Another Friday morning, another round of Virtual Console releases for the European Wii crowd.
The Legend Of Zelda: Ocarina Of Time
Yes, that one, it's available now.
Not that I think it deserves all the warm love it gets, as it has a number of issues and annoyances, but it's still a very good game to this day. Just a bit vast and time-consuming in relation to most of the other, smaller, more casual-friendly games we had so far.
The main issue with Ocarina Of Time right now, for Wii owners, is that you probably played Twilight Princess, which is a bigger and more polished version of basically the same thing. You see, a large portion of Twilight Princess is fan-service, for those who loved Ocarina Of Time.
That seems to be the curse of the mainline Zelda series: whenever the games
develop excellent new elements, the "fans" crawl out of the woodworks and demand their
same old game back.
The reasons are of course irrelevant right now, but be warned that this is going to be a step back from Twilight Princess, and probably not that interesting unless you've been there yourself in the N64 days and just have to see it again.
We personally played it off the Wind Waker bonus disc on the Gamecube a while ago and … didn't … quite love it that much.
A vertically scrolling platformer, for the most part,
with weapon and health upgrades that can partly be purchased for currency dropped by
respawning enemies appearing in waves, or that will sometimes be
awarded when you enter the right door, or that will be awarded by crossing certain thresholds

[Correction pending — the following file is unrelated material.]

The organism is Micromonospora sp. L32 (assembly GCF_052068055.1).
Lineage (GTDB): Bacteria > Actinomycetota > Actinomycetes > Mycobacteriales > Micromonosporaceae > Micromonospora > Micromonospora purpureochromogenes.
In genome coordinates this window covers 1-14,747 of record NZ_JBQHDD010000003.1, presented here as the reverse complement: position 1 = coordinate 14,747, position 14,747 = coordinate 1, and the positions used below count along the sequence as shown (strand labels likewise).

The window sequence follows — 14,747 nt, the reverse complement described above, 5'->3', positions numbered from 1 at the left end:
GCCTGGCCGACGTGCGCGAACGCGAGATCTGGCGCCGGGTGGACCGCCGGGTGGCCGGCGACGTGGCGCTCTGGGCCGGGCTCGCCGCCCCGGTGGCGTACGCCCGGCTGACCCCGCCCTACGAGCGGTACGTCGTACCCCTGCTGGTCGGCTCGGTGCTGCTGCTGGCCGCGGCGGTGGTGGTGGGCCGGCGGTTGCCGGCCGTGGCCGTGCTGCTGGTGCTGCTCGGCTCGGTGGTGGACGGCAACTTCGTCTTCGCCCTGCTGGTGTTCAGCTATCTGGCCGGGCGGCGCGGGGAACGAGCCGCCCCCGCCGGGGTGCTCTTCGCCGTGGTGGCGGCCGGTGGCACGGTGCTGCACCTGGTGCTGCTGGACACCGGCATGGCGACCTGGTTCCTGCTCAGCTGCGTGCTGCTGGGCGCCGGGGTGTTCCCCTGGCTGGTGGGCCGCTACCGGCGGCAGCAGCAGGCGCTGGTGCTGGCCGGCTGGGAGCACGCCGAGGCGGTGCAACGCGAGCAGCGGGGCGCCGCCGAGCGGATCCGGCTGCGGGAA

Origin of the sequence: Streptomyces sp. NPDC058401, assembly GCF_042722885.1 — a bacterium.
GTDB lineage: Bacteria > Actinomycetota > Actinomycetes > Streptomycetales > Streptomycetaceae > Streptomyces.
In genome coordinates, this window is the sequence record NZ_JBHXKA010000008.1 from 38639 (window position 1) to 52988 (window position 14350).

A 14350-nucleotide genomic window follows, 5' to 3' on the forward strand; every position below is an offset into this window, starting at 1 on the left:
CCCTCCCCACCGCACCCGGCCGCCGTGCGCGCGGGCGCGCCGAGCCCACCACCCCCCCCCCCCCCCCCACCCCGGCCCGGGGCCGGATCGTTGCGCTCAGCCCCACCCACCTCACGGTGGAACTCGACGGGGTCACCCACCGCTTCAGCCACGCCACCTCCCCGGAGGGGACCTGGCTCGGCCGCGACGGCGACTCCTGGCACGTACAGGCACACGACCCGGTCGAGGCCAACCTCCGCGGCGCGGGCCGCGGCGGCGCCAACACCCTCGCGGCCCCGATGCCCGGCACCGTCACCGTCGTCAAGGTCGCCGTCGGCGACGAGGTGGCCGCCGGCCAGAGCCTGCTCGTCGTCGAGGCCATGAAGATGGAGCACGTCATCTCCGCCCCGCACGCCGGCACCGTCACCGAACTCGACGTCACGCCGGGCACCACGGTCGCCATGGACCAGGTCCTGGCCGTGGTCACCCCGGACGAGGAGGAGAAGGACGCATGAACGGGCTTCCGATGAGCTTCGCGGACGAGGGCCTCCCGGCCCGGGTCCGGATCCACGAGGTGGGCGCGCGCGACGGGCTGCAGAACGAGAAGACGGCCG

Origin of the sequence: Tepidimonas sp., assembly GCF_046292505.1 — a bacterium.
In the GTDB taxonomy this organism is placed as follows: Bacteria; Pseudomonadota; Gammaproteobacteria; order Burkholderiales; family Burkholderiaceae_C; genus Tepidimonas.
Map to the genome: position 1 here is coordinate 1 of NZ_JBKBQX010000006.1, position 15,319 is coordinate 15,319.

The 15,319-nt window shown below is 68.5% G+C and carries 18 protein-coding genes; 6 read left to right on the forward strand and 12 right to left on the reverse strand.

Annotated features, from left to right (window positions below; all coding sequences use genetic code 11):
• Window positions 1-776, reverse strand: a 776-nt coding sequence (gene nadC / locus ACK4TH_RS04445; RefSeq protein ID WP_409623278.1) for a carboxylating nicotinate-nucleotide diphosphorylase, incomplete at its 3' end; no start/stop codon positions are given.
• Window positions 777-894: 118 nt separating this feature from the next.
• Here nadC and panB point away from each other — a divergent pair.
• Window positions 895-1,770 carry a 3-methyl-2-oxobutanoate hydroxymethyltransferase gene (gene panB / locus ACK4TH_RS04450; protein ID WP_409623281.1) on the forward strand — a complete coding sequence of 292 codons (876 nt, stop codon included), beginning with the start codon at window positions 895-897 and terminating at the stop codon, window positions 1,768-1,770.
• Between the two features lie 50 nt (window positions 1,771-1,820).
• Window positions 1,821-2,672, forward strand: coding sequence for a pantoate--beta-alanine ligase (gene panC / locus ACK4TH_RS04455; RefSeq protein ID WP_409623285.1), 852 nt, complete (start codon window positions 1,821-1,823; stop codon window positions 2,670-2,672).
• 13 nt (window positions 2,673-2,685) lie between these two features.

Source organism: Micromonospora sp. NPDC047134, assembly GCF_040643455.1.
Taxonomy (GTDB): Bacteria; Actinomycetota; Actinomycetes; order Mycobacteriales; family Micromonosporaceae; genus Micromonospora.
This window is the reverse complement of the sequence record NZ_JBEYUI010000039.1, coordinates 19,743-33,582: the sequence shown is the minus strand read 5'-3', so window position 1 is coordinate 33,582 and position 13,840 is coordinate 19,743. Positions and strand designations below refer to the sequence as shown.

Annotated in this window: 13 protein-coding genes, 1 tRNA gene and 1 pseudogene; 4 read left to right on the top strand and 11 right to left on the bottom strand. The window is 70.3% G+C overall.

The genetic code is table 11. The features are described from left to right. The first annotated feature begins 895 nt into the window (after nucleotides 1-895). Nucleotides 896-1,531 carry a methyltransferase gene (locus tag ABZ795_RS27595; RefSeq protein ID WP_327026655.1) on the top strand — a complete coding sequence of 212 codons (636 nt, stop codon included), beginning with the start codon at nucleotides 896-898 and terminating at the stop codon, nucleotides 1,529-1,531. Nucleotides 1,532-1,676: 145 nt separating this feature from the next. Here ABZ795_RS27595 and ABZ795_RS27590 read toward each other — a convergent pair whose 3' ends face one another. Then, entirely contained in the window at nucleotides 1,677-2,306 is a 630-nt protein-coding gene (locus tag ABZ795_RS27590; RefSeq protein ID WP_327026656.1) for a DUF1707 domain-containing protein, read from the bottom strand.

in score. So we have basic
shmup elements mixed with RPGish cash/"experience" grinding to improve your abilities,
wrapped into a platformer shell. To borrow some Super Mario Bros terminology each "world"
ends in a "castle" level that works more like a Zelda dungeon in that it isn't a linear scrolling
level anymore but a maze of connected rooms that just switch.
At times it will also scroll horizontally. It is many games in one.
With so many familiar ideas all mixed together it feels almost like a common early precursor to both Metroid and Zelda 2. It brings together many interesting elements, for a game of its era anyway, all that is missing at times is the right proportion between them. It's not a bad game at all though, the controls are good, it has many well-made levels and good enemy design. It is merely outdone by more focused and more polished games that overlap its virtues, such as the aforementioned Metroid and Zelda 2, its difficulty curve is pretty whacked out, and some parts, especially in the "castles" can get very frustrating. We particularly hate being transformed into a helpless egg-plant, forced to back-track to a place where this can be undone.In completely unrelated news
Tomb Raider: Legend,
of which we played the Gamecube version last week, is excellent stuff. Too short, at maybe nine hours, but sweet, we deem this the best Tomb Raider game ever by quite a margin. Lara Croft is still an attractive main character, mind you, but this time around the game has additional qualities, so it doesn't feel as much like the pure smut the series had degraded into earlier. Recommended for now. We might do a review.